Money Lessons From De-cluttering

I suffer from “sunk-cost fallacy“.  The term is used in economics and business to refer to a cost that has already been incurred and cannot be recovered*.  For example, an investor bought a stock in a company for $100 a share. Subsequently, the company starts failing. The stock drops in price…$80 down to $70 down to $30 etc.. The investor holds onto the stock because s/he doesn’t want to lose more money (see loss aversion), regardless of the fact that the company is doing poorly.

How does this relate to de-cluttering efforts?  Like many people, I’ve held onto clothing and shoes that no longer fit, are not my style, have sentimental value (gift), wore once, etc.. simply because I attached a certain price to these items. Rationally, the money is already spent and if I don’t like the item, I should get rid of it. I could even sell it to recoup some of the cost. Instead I hold onto the clothing item because of sunk-cost fallacy.**

This weekend, I finally managed to really clear out my closet. For some items, I threw them in a donation bag and waited a few days to see if I would change my mind. Finally, I managed to donate these.

*Disclaimer: I’m not an economist. 

** Again, I’m not an economist.

I spent way too much on kids clothing.  I don’t need a shopping ban for myself. I need to rein in my spending on the kids! I now have 2 bins in the closet for “extra” clothing — i.e. clothes that fit them but are redundant. How many rugby polo shirts can a kid wear in one lifetime?

De-cluttering can save money. Now that things are grouped together and I can easily assess what I/we actually own, I feel like I will make much better spending decisions. Oh, I should give kudos to this book review post that helped me let go of more stuff.


Re-organizing can cost money. Even though i focused on de-cluttering, I did buy some storage and shelving to better organize some closets. I can also understand the allure of the Container Store!  My Cost breakdown (so far):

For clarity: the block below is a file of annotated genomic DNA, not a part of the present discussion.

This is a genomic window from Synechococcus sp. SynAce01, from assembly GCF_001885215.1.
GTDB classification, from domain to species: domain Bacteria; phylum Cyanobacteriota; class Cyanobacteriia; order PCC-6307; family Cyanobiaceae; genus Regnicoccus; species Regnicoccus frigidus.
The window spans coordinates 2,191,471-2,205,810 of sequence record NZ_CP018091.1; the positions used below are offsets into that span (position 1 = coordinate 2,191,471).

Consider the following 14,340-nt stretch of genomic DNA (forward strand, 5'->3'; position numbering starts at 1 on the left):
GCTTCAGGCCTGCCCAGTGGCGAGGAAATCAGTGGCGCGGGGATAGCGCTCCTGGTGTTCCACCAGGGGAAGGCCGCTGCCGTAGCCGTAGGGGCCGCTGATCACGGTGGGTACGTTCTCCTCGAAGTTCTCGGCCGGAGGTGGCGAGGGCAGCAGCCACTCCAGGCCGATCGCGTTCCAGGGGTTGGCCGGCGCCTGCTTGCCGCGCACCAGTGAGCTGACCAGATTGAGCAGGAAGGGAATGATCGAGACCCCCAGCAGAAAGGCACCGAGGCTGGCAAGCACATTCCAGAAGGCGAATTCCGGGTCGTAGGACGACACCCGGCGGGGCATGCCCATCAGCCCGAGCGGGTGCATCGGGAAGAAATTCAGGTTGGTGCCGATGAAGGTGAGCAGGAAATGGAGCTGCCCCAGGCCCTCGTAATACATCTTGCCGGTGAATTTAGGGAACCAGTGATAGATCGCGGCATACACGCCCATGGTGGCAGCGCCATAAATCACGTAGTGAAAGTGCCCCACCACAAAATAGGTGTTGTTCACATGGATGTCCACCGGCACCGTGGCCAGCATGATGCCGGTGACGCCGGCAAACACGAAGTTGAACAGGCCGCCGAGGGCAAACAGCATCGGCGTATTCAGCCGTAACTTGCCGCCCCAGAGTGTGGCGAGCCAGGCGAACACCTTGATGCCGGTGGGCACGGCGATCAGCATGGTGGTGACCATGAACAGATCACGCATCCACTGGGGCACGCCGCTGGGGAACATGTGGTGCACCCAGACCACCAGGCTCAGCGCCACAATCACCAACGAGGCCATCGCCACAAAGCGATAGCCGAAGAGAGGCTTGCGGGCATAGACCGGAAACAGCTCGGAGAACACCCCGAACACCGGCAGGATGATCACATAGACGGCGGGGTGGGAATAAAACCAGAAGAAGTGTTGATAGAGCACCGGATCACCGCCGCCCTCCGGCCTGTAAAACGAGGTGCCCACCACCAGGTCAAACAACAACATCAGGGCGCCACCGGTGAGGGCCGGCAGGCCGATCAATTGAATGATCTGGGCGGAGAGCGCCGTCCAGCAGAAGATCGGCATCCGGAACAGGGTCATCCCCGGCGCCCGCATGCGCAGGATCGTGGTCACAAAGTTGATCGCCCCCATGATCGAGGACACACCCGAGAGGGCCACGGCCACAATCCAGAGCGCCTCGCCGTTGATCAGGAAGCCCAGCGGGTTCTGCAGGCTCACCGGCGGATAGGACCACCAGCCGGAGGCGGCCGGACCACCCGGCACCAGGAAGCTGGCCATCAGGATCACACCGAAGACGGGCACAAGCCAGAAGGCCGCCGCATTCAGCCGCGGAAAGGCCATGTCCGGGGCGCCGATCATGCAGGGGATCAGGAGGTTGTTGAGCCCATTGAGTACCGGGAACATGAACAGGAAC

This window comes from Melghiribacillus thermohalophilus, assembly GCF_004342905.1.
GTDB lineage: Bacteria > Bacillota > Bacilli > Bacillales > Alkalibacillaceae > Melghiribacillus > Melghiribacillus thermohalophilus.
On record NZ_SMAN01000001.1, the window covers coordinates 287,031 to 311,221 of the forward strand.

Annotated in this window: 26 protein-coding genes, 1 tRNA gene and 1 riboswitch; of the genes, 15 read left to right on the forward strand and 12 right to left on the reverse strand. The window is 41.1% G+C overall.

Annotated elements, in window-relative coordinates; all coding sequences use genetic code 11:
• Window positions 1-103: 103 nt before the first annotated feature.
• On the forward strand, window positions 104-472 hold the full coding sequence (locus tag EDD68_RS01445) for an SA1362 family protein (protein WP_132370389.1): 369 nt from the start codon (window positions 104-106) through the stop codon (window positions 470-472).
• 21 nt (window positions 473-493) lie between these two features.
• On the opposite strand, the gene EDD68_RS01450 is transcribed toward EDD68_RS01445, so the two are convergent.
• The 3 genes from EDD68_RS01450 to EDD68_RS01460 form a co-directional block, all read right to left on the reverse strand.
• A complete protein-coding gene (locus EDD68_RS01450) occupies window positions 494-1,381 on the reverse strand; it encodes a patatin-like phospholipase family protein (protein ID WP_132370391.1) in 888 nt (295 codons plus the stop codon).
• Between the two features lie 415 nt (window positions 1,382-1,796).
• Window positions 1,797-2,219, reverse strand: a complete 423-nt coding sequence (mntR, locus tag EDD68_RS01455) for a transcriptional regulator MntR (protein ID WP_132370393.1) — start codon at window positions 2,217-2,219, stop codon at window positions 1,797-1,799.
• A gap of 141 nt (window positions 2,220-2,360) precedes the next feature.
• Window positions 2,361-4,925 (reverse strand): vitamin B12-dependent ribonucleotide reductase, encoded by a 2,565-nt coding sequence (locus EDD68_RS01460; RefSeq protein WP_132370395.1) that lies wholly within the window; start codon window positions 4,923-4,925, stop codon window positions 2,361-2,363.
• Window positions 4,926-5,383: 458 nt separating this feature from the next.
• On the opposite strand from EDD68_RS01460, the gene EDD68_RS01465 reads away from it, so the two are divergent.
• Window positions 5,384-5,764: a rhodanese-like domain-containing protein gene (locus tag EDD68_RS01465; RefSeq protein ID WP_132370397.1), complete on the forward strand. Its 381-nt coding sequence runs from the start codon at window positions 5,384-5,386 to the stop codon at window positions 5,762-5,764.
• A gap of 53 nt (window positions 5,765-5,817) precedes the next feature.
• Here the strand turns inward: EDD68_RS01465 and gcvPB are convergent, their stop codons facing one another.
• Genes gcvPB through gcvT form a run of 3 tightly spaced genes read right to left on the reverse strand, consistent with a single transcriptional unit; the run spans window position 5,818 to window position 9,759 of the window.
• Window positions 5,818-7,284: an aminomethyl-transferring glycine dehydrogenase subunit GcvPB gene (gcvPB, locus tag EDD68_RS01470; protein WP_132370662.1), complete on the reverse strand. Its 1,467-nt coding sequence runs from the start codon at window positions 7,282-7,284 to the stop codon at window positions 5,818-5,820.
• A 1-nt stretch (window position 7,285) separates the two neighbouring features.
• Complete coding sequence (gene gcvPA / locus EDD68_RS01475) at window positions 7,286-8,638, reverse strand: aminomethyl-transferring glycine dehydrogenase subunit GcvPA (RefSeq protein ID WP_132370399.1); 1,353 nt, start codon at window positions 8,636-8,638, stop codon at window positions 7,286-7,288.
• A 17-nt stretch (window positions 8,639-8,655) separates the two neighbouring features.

1. $30.45 for plastic storage carts
  2. $13.07 for hamper (RETURNED)
  3. $35.50 for stackable cubes (RETURNED)
  4. $25.00 for clothes to replace clothes I dumped (!)

I’m proud that I was able to re-purposed items to use as a charging station, book ends and miscellaneous storage.

All in all, I’m happy, probably way too happy, that I took the time to de-clutter and re-organize. The garage is another story for another day….




4 thoughts on “Money Lessons From De-cluttering

  1. I am an economist, and that sounds about right for sunk costs.

    Though, one danger I’ve noticed is that some people after they declutter end up going on shopping sprees because they’re not actually that comfortable without stuff. There used to be a rubbermaid commercial that joked about it.


    • Thanks for your input!

      Interesting about going on shopping sprees after de-cluttering. I’m also on a “mission” to only wear what I love/like a lot at work, play and at home. I got rid of a bunch of ill-fitting shirts and worn-out clothing and I do feel like I need to buy replacements. Although I love the minimalist feel of having an uncluttered space.


  2. I’m having that problem with technology right now and I’m fighting it. Since I am absolutely not an early adopter, I hang onto my old tech until it’s costing me more time than it’s worth to use, and then I don’t find a way to move it along so now we have 6 old phones that we’ll never use again. Same with old computers. It’s really time to get rid of them because they’re taking up valuable space! Instead I hem and haw because I think I have to make the most efficient and environmentally friendly decision. *kick in the pants*


  3. We still have old computers, too. There are a lot of recycling events throughout the year but I really have to plan these out, i.e. gather everything ahead of time and make an appointment (with myself) to go or else I’d never do it. I try to go to the hazardous waste/electronics combo recycling events so I can get rid of both in one trip.


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